A Bayville developer who hopes to build a $120 million hockey arena in Medford pitched the plan Wednesday night as an economic boon for the community.
Bernard Shereck, speaking to the Medford Taxpayers and Civic Association in the hamlet’s firehouse, said the project would create 2,000 construction jobs and 125 permanent jobs, increase property values and provide tax benefits to schools.
He said he hoped to buy a 32-acre parcel on South Service Road of the Long Island Expressway, about a mile east of Route 112. The land is owned by Suffolk County Regional Off-Track Betting Corp.
Shereck outlined plans to bring a minor league hockey team to the facility, as well as lacrosse games, concerts and shows.
“If the property were available to us, I feel it would be a real boon to the community,” said Shereck, 81, chief executive of Arena Management of New York. “There’s just so many possibilities, so many opportunities. All it really needs is a site.”
Suffolk OTB plans to sell the property to Brooklyn-based Plaza Auto Mall, which would store up to 5,000 cars there.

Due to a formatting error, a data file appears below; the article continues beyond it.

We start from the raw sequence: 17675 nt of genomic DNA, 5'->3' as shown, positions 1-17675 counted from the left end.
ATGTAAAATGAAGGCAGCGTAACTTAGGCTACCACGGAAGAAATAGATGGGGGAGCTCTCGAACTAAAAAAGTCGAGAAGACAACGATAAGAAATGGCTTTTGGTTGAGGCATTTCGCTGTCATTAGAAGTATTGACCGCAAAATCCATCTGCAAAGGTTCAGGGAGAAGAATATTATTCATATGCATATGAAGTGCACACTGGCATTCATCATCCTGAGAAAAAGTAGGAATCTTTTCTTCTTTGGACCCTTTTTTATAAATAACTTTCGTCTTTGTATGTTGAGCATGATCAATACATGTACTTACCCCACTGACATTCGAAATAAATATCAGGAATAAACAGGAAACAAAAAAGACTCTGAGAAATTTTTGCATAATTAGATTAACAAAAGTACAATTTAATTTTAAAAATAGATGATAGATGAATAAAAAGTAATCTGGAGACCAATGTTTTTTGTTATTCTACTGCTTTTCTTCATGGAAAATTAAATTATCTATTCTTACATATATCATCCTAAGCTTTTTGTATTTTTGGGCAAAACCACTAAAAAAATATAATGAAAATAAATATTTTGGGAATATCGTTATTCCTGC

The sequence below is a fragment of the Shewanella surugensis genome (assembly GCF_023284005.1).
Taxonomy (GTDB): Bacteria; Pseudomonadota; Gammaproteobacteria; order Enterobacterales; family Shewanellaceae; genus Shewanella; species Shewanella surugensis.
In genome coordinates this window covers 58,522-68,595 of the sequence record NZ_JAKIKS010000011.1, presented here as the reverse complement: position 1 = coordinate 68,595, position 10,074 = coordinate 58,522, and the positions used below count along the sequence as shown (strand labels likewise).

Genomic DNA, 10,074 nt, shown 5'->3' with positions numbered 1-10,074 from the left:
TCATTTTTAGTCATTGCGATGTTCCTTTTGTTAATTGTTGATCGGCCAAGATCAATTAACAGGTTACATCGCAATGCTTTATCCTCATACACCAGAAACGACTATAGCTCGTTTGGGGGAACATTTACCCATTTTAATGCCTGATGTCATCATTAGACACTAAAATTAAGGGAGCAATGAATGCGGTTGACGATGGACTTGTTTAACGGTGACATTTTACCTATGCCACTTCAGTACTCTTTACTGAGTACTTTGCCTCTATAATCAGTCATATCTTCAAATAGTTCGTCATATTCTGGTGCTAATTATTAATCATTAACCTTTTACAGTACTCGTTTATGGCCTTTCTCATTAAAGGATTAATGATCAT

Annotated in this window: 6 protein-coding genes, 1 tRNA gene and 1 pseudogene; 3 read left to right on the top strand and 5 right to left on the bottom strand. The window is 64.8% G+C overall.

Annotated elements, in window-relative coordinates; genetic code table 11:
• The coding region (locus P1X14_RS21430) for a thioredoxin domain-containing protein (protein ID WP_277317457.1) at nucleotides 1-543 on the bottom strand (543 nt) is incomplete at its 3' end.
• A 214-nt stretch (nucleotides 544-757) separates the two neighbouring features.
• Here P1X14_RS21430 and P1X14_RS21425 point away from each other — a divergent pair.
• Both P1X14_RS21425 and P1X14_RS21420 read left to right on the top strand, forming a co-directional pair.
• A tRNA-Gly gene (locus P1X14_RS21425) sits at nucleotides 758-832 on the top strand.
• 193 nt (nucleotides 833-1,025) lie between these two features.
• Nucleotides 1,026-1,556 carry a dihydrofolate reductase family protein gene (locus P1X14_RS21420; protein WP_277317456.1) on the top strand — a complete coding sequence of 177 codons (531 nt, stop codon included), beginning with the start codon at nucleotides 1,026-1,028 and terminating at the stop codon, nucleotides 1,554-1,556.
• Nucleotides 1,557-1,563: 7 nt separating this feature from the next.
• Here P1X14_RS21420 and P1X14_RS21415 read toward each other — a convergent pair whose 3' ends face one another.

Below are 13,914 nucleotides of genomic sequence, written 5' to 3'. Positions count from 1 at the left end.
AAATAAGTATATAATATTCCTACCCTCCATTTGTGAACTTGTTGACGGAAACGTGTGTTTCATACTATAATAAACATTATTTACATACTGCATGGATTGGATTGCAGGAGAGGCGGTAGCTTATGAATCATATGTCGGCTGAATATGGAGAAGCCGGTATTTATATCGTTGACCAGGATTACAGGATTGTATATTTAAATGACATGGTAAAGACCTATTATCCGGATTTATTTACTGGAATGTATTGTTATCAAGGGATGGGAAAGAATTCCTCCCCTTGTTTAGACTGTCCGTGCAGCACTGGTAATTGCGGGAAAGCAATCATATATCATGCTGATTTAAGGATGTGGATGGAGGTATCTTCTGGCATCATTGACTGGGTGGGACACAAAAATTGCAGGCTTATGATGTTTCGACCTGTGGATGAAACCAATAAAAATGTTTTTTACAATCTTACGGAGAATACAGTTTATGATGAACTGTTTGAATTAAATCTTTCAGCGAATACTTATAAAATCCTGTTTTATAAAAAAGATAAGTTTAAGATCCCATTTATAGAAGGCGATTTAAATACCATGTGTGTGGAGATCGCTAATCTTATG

Shereck asked Medford residents to lobby Brookhaven Town officials to reject a zoning change required for the auto business.
“It’s really up to the community to tell the council what to do,” he said.
Many Medford residents have expressed opposition to the auto mall, saying the community does not need another auto dealership.
Residents asked Shereck about issues such as sewers, parking and traffic. Some asked how he planned to finance the arena.
Shereck said potential investors “have come and gone,” adding, “I really have to have land to do this.”
He told the crowd he intends to reach out to corporations that have experience operating stadiums and arenas and ask them to invest in the project. He indicated that he does not currently have any major financial backers for the project.
Civic association president Brett Houdek said he supported the arena as “a better vision” for the property than the auto mall. “We don’t want a junk car lot as the visible sign from the expressway,” he said.
Some of the 65 people at the meeting expressed skepticism. Jack Roseberry, 55, of Medford, said Shereck faced an uphill battle.
“I understand what they’re doing and they’re going to have a long, hard road,” said Roseberry, an architect. “I think he has a shot, but a lot of questions have to be answered.”